Post date: Sep 20, 2014 10:20:10 PM
On August 29, the Church commemorates the beheading of St. John the Baptist. The remembrance is kept as a strict fast day. This is not simply because we recall St. John’s death; if that were the case, every martyr’s feast would be a strict fast. Rather, it is a reminder of the circumstances in which that death occurred: in the midst of unrestrained partying. As we remember the mindlessness of King Herod, we become mindful of our attitude, of the things we eat and drink, of the things we use for our entertainment. There is a pious custom in some places that nothing is eaten off a plate that day, since the head of St. John was presented to Herod on a platter.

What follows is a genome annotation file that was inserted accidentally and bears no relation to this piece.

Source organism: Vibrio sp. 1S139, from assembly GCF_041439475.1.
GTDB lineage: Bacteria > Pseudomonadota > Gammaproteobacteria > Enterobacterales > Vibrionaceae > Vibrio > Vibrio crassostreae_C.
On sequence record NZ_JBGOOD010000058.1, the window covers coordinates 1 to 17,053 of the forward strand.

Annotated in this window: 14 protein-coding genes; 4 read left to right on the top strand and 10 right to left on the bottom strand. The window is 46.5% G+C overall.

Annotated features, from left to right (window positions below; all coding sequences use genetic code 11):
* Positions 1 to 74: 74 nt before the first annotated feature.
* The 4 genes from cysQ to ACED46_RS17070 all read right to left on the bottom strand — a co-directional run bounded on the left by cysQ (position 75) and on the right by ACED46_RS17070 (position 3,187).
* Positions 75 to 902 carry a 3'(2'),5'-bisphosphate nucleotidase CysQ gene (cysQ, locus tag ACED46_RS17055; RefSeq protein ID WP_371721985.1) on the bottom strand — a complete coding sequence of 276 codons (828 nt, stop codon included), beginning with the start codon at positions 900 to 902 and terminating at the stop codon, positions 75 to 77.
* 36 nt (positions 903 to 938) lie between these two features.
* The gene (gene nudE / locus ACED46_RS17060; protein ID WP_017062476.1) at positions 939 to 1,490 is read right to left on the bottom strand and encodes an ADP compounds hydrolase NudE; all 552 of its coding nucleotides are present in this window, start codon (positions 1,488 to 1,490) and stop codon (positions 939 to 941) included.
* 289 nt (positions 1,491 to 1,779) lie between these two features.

The entire day is a day of mindfulness. But, while August 29 has a number of tangible things that help our mindfulness, I think we can very well say that our church life is designed to cultivate mindfulness. The various times of prayer during the day (e.g., upon waking, before and after meals, before work, before sleep), the sacrament of confession and the accompanying searching of our conscience (or, on a smaller scale, the daily evaluation of the day that passed before we go to sleep), the acts of good that we do because of our identity as Christians, the guarding of our thoughts and words – all these things are there to make us mindful how we live our lives and, most importantly, of God’s presence which can sanctify everyone and everything.
Whether or not we are able to attend the services for the Beheading of the Forerunner, may we be mindful on that day and every day.
With love in Christ,